Hello and welcome to this week’s look at what has been happening in the world of children’s books.
What I’m reading…
This week I caught up with a couple of reviews of books that I mentioned in the last Reading Matters. The Elephant by Peter Carnavas is a gem of book for many reasons, it is comforting, it is accessible, it is kind and it is wise. I do hope that my review has done this special book justice. The Hatmakers is a debut from Tamzin Merchant and is definitely one to watch as I can see this being popular. An enjoyable story with important themes conveyed within the magic and excitement. You can read my review for Just Imagine here.
My assistant reviewer, aged 3, built her first snowman a couple of weeks ago so I thought it was a good time to share the picture book The Snowman and the Sun by Susan Taghdis and Ali Mafakheri. This would be a great book to use in Early Years and KS1 to introduce the water cycle and would prompt lots of questions.
The audience with Sita Brahmachari on Thursday evening was a total joy and I am grateful to Nikki Gamble for these wonderful events which have been and continue to be a highlight while we are restricted in attending book events in person. When Secrets Set Sail is a beautiful story and one I enjoyed reading very much earlier this week. The weaving together of history, secrets and family relationships was skilfully done and the ending is one that made my skin tingle. I also loved that Sita included a helpful librarian just as she did in Corey’s Rock. Her wisdom and kindness, evident in the event I attended, runs through her books.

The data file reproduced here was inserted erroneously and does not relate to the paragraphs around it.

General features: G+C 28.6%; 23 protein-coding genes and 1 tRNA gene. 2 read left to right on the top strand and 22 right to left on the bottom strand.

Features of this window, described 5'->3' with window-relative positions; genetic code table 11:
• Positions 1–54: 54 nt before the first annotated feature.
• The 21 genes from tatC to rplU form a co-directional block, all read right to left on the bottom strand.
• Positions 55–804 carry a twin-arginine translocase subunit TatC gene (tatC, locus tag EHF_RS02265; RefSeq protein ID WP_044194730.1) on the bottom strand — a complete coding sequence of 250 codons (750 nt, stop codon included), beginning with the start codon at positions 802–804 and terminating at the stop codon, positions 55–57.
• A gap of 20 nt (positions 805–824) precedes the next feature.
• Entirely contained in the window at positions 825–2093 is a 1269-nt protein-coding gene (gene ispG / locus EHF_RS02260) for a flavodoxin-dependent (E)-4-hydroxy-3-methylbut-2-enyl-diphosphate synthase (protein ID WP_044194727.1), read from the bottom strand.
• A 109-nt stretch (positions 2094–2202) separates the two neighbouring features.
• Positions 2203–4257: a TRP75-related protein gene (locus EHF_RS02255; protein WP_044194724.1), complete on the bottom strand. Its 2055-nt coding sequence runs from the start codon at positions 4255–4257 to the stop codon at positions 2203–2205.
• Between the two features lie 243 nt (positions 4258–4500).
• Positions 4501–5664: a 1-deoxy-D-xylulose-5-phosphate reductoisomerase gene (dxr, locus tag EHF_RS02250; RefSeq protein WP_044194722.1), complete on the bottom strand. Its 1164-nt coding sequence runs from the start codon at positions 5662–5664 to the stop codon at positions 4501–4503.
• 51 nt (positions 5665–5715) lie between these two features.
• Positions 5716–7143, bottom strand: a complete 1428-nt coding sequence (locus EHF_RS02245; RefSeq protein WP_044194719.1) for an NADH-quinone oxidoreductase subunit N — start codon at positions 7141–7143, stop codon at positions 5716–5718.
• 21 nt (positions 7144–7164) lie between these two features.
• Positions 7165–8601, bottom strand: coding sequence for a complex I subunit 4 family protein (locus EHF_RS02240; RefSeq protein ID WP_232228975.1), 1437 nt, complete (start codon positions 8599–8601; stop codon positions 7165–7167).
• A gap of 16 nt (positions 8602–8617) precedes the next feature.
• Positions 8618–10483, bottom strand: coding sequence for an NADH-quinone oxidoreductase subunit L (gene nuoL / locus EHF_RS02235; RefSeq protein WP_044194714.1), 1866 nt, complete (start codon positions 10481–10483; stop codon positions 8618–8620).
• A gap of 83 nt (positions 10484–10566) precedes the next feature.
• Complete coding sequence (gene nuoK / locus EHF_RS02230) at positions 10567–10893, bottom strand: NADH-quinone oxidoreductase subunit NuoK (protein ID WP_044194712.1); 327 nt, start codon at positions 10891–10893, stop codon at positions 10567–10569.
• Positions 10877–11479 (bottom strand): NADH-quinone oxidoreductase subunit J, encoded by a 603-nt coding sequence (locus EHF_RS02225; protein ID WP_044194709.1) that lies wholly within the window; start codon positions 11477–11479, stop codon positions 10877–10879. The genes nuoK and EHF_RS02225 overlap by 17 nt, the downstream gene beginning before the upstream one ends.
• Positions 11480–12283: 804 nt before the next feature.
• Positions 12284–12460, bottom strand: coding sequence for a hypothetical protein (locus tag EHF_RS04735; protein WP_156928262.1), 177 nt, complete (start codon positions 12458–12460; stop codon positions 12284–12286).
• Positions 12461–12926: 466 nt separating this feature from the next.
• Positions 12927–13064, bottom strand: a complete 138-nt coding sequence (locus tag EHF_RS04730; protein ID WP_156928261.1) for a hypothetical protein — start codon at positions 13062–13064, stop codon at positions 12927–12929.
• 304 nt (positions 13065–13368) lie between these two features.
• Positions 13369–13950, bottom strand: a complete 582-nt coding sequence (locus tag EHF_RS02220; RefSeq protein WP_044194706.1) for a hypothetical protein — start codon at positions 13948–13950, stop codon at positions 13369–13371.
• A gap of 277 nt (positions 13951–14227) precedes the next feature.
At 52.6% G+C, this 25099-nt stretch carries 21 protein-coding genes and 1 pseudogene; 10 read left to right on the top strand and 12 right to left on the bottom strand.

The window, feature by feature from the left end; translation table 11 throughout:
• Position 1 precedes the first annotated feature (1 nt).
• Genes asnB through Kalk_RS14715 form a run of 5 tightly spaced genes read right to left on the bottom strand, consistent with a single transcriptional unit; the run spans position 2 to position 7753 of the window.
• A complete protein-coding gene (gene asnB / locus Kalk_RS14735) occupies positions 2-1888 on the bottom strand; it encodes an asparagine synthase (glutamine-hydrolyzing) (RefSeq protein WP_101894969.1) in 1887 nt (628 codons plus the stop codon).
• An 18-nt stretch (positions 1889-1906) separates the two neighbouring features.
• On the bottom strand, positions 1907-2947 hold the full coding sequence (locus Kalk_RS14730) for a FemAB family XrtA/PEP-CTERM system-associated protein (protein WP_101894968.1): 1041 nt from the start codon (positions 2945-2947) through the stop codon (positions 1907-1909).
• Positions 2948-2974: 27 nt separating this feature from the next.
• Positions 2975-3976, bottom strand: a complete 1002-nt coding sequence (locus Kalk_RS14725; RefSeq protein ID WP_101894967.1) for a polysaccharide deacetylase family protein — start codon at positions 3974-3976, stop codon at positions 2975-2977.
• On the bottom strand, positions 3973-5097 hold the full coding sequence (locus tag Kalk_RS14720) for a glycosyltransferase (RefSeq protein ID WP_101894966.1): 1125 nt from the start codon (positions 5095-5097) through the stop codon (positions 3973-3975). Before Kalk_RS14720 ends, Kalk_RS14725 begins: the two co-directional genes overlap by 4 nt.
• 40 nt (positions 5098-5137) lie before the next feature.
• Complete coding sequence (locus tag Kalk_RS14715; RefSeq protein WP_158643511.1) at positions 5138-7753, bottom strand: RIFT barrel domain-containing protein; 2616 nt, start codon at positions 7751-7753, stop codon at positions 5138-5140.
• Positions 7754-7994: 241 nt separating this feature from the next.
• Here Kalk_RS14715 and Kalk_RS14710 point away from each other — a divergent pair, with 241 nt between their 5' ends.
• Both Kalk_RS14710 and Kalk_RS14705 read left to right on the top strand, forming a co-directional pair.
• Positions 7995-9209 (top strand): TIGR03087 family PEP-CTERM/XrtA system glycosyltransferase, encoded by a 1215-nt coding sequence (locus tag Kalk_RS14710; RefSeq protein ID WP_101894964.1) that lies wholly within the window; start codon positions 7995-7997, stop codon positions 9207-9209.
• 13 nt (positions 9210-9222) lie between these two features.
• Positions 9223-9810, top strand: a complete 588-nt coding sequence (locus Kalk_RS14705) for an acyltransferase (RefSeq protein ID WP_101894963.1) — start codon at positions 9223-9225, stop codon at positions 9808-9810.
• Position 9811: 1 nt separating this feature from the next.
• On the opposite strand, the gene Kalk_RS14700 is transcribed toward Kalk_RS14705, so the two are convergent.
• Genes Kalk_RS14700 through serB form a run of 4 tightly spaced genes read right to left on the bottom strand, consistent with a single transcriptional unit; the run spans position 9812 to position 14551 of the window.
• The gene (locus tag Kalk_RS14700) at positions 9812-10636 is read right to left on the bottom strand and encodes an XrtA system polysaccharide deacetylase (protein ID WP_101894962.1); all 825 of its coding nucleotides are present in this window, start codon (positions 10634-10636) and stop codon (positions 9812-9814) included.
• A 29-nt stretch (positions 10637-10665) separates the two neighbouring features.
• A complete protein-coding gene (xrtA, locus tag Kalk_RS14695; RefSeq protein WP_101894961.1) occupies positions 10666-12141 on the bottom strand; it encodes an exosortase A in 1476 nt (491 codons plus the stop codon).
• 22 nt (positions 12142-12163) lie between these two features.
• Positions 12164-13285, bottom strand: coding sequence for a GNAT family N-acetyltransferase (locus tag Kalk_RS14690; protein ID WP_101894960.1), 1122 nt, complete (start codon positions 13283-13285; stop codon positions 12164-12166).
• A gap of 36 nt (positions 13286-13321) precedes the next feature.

News, articles and resources…
Empathy not Sympathy by Nikki Gamble for Just Imagine – if you only have time to read one link this week please make it this one. A personal and beautiful piece of writing on the power of empathy; a reflection on the need for books to portray the lives of everyone and to encourage social justice.
Kids’ Poems and Stories with Michael Rosen – a reminder that on Michael Rosen’s fabulous YouTube channel you will find more than 400 poems, stories, teaching ideas, ideas for writing stories or poems from Michael and other authors. A wonderful online resource for school or home.
Resources to encourage creativity at home – inspired by books! – Victoria Dilly aka The Book Activist has collected together suggestions linked to popular books that will give young readers the opportunity to get creative and encourage their reading for pleasure.
The Reader Teacher January 2021 Must Reads – Scott Evans looks back at his favourite books published last month with reviews and a downloadable poster. I’m delighted to see The Valley of the Lost Secrets included on Scott’s list.
Best New Children’s Books February 2021 Selected By TOPPSTA – a selection of titles to suit differing tastes including themes of adventure, family, space and dragons.
It’s OK Not To Be OK: Top tips for managing your child’s anxiety – this week has marked Children’s Mental Health Week and in this article for Book Trust Dr Tina Rae, child psychologist and author of It’s OK Not To Be OK, shares some great tips for managing children’s mental health, and our own, in uncertain times. The article also includes links to lists of books for talking about mental health.